Jeff Hurst replaces John Kim as head of Vrbo unit

US: Jeff Hurst has replaced John Kim as senior vice president and general manager of Expedia Group’s vacation rental unit Vrbo.

Other changes in the restructuring of Expedia Group’s senior leadership team include Cyril Ranque taking over the role of president of the company’s Travel Partners Group, and Sarah Gavin becoming vice president of Expedia Group Global Communications and Corporate Brand.

The changes have yet to be formally announced by Expedia but a page on its website details the updated leadership team.

Kim now moves into the position of president of Expedia’s Platform & Marketplaces unit, where he will be responsible for stepping up the company’s venture into artificial intelligence, user experience, and marketplaces.

Vrbo was acquired by HomeAway in 2015 and Hurst will now take up the leadership of the vacation rental unit.

The unit has reportedly struggled due to a rise in marketing costs, rebranding and Google’s move into the space with its own rental category to rival some of the market’s largest existing players. This was exemplified by the decline in its net income growth in the third quarter of 2019 to three per cent to $215 million, compared to a 66 per cent rise last year.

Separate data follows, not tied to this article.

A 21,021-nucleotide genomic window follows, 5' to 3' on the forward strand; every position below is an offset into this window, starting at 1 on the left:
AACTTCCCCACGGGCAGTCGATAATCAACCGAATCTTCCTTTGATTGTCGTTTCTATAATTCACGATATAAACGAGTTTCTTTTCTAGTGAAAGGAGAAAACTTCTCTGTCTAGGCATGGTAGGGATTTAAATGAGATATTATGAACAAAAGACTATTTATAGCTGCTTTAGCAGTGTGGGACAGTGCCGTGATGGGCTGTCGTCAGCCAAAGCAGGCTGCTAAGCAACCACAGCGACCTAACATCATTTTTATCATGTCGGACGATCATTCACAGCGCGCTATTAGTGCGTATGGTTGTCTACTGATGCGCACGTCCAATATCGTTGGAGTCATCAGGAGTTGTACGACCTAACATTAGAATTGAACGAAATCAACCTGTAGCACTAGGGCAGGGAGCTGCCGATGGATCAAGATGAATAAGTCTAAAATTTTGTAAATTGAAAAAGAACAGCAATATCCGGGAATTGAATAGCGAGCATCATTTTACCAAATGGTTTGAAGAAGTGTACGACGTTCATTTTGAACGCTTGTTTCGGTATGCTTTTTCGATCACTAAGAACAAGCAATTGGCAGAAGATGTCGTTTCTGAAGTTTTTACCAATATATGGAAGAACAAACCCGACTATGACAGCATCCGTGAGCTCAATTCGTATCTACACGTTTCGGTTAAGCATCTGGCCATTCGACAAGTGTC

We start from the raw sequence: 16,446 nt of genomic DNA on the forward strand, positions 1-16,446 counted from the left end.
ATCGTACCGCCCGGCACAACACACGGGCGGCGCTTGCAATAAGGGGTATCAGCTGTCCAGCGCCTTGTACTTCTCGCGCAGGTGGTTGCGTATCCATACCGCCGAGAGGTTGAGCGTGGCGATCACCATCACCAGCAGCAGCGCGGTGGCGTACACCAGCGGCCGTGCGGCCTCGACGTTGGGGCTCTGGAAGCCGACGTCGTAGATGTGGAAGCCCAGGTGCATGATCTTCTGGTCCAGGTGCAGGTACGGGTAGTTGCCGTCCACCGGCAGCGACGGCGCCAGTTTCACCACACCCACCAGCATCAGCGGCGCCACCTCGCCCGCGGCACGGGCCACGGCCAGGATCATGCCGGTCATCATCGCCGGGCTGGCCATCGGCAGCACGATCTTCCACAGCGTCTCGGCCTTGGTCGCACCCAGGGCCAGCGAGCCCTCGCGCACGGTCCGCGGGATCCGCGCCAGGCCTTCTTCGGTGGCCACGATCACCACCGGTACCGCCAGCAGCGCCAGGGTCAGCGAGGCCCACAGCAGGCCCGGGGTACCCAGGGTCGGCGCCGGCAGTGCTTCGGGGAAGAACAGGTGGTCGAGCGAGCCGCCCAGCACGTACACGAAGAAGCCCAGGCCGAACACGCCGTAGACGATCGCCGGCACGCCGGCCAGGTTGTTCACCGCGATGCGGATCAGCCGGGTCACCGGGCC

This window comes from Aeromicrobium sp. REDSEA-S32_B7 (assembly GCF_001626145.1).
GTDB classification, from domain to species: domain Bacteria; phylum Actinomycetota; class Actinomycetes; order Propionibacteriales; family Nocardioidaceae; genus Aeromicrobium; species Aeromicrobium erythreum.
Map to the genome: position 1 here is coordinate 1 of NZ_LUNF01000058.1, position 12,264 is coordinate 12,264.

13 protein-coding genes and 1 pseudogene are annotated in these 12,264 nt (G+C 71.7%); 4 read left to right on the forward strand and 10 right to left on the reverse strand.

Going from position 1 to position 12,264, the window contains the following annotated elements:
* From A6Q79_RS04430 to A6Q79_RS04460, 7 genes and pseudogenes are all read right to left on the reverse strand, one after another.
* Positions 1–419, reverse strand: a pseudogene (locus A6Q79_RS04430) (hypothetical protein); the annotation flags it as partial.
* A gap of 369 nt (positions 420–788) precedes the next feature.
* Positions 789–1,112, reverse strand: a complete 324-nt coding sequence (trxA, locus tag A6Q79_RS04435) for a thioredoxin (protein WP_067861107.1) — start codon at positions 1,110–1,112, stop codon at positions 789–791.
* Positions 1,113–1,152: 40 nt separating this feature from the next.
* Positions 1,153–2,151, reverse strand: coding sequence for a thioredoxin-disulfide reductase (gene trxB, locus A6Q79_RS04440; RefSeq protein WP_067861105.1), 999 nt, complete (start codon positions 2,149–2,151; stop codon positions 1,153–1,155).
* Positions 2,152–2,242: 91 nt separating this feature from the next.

Vrbo’s revenue growth by 14 per cent to $467 million was also reported to be a disappointing figure for the vacation rental unit and its leadership team.

During Kim’s tenure at Vrbo, he led the unit from a primary subscription business to a more digitally-centred business, where property management companies and hosts can pay commissions on each booking rather than an annual fee.

Expedia Group CEO Mark Okerstrom recently said that the company had had to lower Vrbo’s profit expectations for the year due to “softer than expected profits” caused by added costs from a new payment processing system at the unit.

Referring to Expedia Group’s “realignment” which brings the partner- and customer-facing teams closer together, Okerstrom said that the company was seeking to position itself for long-term growth but that this strategy may have had an effect on its “short-term operational efficiency and effectiveness”.